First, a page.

Thursday, April 28, 2016

Ukraine adventure: Ternopil

Our next stop was the city of Ternopil (Тернопіль), which was the shortest visit of all the cities I saw. Ternopil is the capital of the oblast Katie's city is in, with an oblast similar in administration to a state here in the US. One thing I've noticed about every time I mention the word Ternopil is people here in the US automatically hear "Chernobyl". No, Ternopil is not Chernobyl. Chernobyl is still within the Exclusion Zone (meaning no one but a few older people even live there) and is a nearly 7-hour drive from Ternopil. Chernobyl is actually far closer to Kyiv than any other major city, about 60 miles north.

 Much of Ternopil was destroyed in World War II as the city was a major industrial center. Some 85% of the city structures were destroyed during the effort by the Soviets to take the city back from Nazi Germany. While the city center was largely rebuilt and has some historic character, the rest of the city definitely has the old Soviet feel with block after block of the huge Soviet microdistrict apartment complexes. What was surprising to me was not only were there huge apartment buildings seemingly everywhere, but many more were under construction. We stayed with fellow Peace Corps volunteer Kathleen, who lives in one of those apartments. Like in Lviv, while the outside of the building, and even the hallways and stairwells, appeared neglected and run-down, the inside of the apartments were rather nice with hardwood floors, textured wallpapers, and detailed woodwork (especially some of the doors). Ternopil also has an enormous bazaar (which you can easily get lost in), where I bought a new dress shirt.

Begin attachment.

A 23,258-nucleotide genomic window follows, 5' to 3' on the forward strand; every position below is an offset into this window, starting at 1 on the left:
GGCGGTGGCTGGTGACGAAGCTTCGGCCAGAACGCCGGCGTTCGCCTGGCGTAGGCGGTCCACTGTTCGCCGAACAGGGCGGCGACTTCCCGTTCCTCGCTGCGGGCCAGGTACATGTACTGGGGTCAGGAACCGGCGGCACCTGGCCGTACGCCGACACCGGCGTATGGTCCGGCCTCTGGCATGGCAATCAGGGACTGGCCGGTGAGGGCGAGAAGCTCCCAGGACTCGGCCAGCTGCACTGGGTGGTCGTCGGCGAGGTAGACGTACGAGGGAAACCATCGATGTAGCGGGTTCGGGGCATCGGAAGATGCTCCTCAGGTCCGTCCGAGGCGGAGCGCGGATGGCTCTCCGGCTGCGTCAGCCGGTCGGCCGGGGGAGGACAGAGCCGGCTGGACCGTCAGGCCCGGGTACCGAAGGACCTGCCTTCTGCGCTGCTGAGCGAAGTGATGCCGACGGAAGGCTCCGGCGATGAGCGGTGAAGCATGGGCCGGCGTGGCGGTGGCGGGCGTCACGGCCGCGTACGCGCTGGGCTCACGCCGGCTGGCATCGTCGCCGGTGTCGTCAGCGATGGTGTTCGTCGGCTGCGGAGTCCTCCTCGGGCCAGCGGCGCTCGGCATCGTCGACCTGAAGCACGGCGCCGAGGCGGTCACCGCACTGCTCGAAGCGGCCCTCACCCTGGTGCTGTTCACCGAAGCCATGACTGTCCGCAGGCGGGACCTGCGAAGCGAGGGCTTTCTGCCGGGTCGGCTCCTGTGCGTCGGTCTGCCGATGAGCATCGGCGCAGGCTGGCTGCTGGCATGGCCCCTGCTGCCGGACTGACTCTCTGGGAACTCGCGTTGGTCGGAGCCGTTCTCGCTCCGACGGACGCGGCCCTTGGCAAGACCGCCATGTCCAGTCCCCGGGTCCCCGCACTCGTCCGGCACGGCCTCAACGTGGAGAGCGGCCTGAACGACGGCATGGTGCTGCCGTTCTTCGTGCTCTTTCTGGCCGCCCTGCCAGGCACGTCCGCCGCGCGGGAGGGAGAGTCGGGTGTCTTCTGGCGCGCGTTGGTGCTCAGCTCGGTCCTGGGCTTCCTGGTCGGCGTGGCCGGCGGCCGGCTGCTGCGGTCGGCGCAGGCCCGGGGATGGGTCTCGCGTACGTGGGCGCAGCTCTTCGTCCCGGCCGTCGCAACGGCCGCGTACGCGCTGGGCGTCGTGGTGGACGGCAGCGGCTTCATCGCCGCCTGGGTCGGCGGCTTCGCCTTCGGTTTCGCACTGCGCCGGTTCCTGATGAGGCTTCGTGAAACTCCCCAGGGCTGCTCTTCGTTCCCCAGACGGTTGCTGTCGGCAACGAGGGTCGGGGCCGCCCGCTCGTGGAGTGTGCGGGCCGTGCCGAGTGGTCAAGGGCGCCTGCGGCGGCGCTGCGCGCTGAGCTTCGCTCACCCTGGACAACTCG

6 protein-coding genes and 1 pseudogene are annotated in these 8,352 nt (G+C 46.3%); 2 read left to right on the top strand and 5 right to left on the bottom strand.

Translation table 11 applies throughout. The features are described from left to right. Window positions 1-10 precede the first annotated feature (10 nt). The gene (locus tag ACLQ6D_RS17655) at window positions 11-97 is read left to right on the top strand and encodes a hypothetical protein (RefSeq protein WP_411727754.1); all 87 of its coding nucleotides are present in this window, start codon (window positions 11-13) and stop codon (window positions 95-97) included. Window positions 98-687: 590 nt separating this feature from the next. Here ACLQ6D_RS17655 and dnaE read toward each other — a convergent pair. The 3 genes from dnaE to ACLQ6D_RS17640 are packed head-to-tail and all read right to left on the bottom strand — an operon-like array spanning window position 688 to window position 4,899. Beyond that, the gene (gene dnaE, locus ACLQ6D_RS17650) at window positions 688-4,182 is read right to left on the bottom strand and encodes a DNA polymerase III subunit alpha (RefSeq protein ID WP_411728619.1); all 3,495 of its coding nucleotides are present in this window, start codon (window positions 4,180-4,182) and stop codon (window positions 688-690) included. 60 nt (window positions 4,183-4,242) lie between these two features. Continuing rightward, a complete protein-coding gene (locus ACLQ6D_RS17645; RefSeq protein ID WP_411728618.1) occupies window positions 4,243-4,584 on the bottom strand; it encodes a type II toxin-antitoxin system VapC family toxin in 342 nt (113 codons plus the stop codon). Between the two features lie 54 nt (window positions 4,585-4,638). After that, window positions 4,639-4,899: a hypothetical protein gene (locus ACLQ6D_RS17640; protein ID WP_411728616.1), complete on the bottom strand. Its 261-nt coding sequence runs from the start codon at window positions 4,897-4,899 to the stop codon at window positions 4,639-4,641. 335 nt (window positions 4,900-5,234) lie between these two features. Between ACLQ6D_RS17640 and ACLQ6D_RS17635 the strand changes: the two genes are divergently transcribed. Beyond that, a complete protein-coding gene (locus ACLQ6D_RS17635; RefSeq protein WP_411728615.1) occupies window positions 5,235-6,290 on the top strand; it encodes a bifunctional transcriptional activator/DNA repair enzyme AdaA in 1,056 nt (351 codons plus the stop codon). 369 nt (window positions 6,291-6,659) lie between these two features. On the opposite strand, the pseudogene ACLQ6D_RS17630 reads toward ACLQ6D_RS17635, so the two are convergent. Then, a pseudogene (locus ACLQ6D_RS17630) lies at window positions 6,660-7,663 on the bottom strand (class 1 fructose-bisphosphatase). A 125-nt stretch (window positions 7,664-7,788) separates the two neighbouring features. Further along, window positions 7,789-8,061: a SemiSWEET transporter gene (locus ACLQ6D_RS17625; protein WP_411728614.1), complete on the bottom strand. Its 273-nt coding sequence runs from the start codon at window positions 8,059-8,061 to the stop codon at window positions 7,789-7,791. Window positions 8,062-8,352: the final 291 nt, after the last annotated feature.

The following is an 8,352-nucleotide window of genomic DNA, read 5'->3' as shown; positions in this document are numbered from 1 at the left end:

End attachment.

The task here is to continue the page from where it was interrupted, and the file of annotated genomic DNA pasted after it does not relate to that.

Inside the apartment we stayed in. Note the bathroom door and the textured rose wallpaper. The outside of the building and the outer hallways and stairwells were dark and Spartan in their appearance.
The apartment complex we stayed in. This was one of dozens of these old Soviet "microdistricts" on the fringes of town

Ternopil Lake. I found out later this lake was created following World War II basically to cover a destroyed residential area. Made me think of the old "in Soviet Russia" jokes. "In America, you go to lake. In Soviet Russia, lake go to you!"

Just one part of the huuuuuuge Ternopil bazaar

Katie in the bazaar

Finally found a "Katie" Ukraine license plate. And yes, she bought it! The closest they have to my name translates to "Ivan"

Another section of the bazaar. The photos I took do not really give an idea how expansive the place is. Quite easy to walk in and get completely lost. 

Walking up the road from the bazaar, with apartment construction in the background
With my new dress shirt that I bought at the bazaar for 450 UAH (about $17) noting the guy in the ad wearing a very similar shirt! I would've liked to have gotten that tie too if I found it. The tie I ended up getting in Berezhany, though, is MUCH better! :)